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Every season is film season. But summer is the Fun Movie season. It’s a time when the industry eschews serious Oscar bait and gives us only the dumbest, loudest, most bombastic crap it can produce. School’s out; no thinking here.

Below we’ll highlight some of the best/weirdest movie screenings in town this summer, focusing on the classics that time has slowly forgotten, the hard-to-find indie flicks of yore, the crowd favorites that keep coming back to the parks, and the oddities that somehow stick around. Whether you prefer to sit outside with a joint and a layer of bug spray, or pamper yourself indoors with comfortable air conditioning and canned wine from your pocket, you’ve got plenty of (often free or cheap!) options.

The Heights Theatre

Built in 1926 by Arthur Gluek, heir to the Gluek Brewery, The Heights is an old venue with delightful charm. There’s a motorized velvet curtain that opens and closes the stage, there’s an orchestra pit housing a mighty Wurlitzer organ, and there are antique chandeliers that sparkle with thousands of Egyptian lead crystals. Oh, and there are always movies. This summer’s program includes a variety of series and individual films. There will be tributes to Steve McQueen (Thomas Crown is unfathomable, The great escape, Once upon a time… in Hollywood) and Liz Taylor (Who’s afraid of Virginia Woolf?, Secret ceremony, Boom!) and Heights’ Celebration of Cinema collection offers a little bit of everything: Godzilla, A Hard Day’s Night, Napoleon Dynamite, Imitation of Life. Tickets for most shows are just $12. 3951 Central Ave. NE, Columbia Heights; heightstheater.com.

Films in the Commons

Enjoy free movies on the lawn every Wednesday evening at dusk through August. The program includes The outsider; To Wong Fu: Thank you for everything! Julie Newmar; Hook; The sandbank; TopGun; and more. US Bank Stadium. 425 Portland Ave. S., Minneapolis; minneapolisparks.org.

Movies in the parks of Minneapolis

This year, the Minneapolis Park Board is hosting over 70 free film screenings in various parts of the city. This year’s program includes current hits (Barbie, Wonka, The Little Mermaid) and wonderfully kitschy films from back then (Drop Dead, Jaws, Clue, Best in Show, O Brother, Where Art Thou?). All of these shows start at dusk. Bring a blanket, snacks, and most importantly, bug spray. For more information, visit the Park and Rec’s handy website: mplsmusicandmovies.com. Movies are showing now. until 31 August.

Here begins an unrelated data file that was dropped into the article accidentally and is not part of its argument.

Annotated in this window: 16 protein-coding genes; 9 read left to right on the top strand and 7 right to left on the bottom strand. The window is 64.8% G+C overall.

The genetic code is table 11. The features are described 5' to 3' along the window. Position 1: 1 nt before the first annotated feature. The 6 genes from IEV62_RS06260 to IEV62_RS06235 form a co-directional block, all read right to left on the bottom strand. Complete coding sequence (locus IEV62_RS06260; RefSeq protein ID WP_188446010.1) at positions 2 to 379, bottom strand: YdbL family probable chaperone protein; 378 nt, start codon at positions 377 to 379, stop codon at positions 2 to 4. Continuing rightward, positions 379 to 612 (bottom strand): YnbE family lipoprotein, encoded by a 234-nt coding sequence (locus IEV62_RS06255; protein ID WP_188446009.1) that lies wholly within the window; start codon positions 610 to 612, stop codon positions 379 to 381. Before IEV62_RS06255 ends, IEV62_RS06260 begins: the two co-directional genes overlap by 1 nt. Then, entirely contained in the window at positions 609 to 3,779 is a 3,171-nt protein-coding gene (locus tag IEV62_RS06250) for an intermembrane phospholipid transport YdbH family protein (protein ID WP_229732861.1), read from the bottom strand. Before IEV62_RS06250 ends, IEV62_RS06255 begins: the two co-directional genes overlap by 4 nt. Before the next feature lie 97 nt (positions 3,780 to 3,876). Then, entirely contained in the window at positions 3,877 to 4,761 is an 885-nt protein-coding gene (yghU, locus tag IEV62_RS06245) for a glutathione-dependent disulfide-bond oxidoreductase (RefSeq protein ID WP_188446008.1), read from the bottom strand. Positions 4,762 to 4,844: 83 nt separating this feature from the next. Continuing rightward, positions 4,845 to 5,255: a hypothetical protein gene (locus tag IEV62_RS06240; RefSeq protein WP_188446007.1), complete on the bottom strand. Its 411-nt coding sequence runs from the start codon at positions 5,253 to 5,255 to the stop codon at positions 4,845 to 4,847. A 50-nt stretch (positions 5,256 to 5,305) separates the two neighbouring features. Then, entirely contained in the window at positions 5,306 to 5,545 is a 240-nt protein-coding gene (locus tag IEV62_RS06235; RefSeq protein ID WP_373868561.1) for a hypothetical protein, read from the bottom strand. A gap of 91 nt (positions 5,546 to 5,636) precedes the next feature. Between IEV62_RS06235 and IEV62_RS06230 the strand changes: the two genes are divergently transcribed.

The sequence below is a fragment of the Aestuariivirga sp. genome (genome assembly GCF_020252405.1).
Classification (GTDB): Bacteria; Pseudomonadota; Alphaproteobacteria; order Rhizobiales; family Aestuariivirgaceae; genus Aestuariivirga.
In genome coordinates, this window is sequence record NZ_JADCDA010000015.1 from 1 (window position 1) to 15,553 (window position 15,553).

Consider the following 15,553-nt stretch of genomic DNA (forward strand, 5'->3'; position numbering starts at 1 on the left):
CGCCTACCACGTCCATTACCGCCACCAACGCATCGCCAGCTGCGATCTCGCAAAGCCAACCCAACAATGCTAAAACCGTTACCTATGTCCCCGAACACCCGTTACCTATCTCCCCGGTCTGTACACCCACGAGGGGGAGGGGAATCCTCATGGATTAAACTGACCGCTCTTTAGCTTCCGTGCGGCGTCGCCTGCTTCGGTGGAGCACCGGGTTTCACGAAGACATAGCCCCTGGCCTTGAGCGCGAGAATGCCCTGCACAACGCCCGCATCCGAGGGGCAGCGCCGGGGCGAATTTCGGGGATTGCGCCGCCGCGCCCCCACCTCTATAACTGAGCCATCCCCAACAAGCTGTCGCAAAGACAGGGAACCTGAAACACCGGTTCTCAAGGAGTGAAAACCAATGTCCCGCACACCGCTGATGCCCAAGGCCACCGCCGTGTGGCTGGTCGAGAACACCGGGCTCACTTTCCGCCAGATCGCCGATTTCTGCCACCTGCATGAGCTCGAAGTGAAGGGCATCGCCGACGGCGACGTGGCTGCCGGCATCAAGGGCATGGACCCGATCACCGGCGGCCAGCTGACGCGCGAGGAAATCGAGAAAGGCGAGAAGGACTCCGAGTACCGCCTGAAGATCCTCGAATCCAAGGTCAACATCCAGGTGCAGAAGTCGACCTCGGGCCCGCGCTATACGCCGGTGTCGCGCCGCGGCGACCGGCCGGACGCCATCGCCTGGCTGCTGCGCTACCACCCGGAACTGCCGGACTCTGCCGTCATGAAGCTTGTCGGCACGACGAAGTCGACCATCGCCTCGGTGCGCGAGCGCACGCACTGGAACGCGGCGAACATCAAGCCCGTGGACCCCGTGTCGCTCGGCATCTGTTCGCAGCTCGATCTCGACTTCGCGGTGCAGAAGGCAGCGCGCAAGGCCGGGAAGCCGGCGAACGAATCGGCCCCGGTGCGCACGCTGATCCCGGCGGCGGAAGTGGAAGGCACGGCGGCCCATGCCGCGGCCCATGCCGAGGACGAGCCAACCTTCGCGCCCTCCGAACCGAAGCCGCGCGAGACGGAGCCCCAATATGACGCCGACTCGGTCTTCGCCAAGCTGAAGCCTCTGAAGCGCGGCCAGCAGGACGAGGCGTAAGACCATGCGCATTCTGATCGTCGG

Movies in the parks of St. Paul

St. Paul is also hosting a series of film screenings in parks and gardens this summer. The selection here includes Turning Red, Barbie, Muppets – Treasure Islandand more. For the full schedule, visit stpaul.gov. 18 July to 23 August

The river view

This venue has it all: old-school signage outside, $5-$7 movie tickets, real butter on the popcorn, and a mix of current and retro films. There’s a lot new this summer (Fall Guy, Civil War, I saw the TV light up are all currently showing), $5 late-night movies (The Big Lebowski, Call My By Your Name, Paprika, Never Forget Me!) and $1 morning kids’ movie matinees (The Land Before Time, Hotel Transylvania, Cloud with a Chance of Meatballs). 3800 42nd Ave. S., Minneapolis; riverviewtheater.com.

Sound for silent films: film + music

A selection of silent films from the museum’s Ruben/Bentson Moving Image Collection will be shown outside on the Walker’s grassy knoll, all accompanied by a newly commissioned score performed live by composer deVon Russell Gray, with an ensemble that includes Ariadne Grief, Davu Seru, Nathan Hanson and Andrew Broder. The event begins at 7 p.m. with music from a local DJ. Best of all, the event is free. For more information, visit walkerart.org. Walker Art Center, 1750 Hennepin Ave., Minneapolis. 15th of August

Summer on the Main

Yes, new films are shown regularly in the Main (The Challengers, Maxxxine, Inside Out 2), but also offers a number of special events, including the Minnesota Made series, the late-night Midnight Mayhem (Big Shark, the brother from another planet) and National Theater Live, which offers live recordings of productions in London’s West End. The Main Cinema, 115 SE Main St., Minneapolis; mspfilm.org.

Trash film excesses

Every third Wednesday of the month, see some incredible crap that time forgot on the big screen at the Trylon. This summer’s series kicks off June 19 with The Badge, The Bible and Bigfoot, a really silly-looking 2019 film about a cop who must battle the notorious cryptid with his faith… and guns. Guns, mostly. $5. 7 p.m. Trylon Cinema, 3258 Minnehaha Ave. S., Minneapolis; trylon.org.

Trylon Cinema

Trylon offers all kinds of films throughout the year, including classics, obscure films, world premieres and cult films. This summer’s series include tributes to the Long Shot (Children of Men, Oldboy, Goodfellas), David Lean (Blithe Spirit, Brief Encounter), as well as Tuesday Weld and Anthony Perkins (Play it as it is, Pretty Poison). Other oddities include the monthly Tape Freaks, where $5 gets the audience a surprise film that time forgot, Sound Unseen films leading up to the big festival in the fall/winter, and Arabic film screenings with Mizna. Check out their schedule at trylon.org. Trylon Cinema, 3258 Minnehaha Ave. S., Minneapolis.

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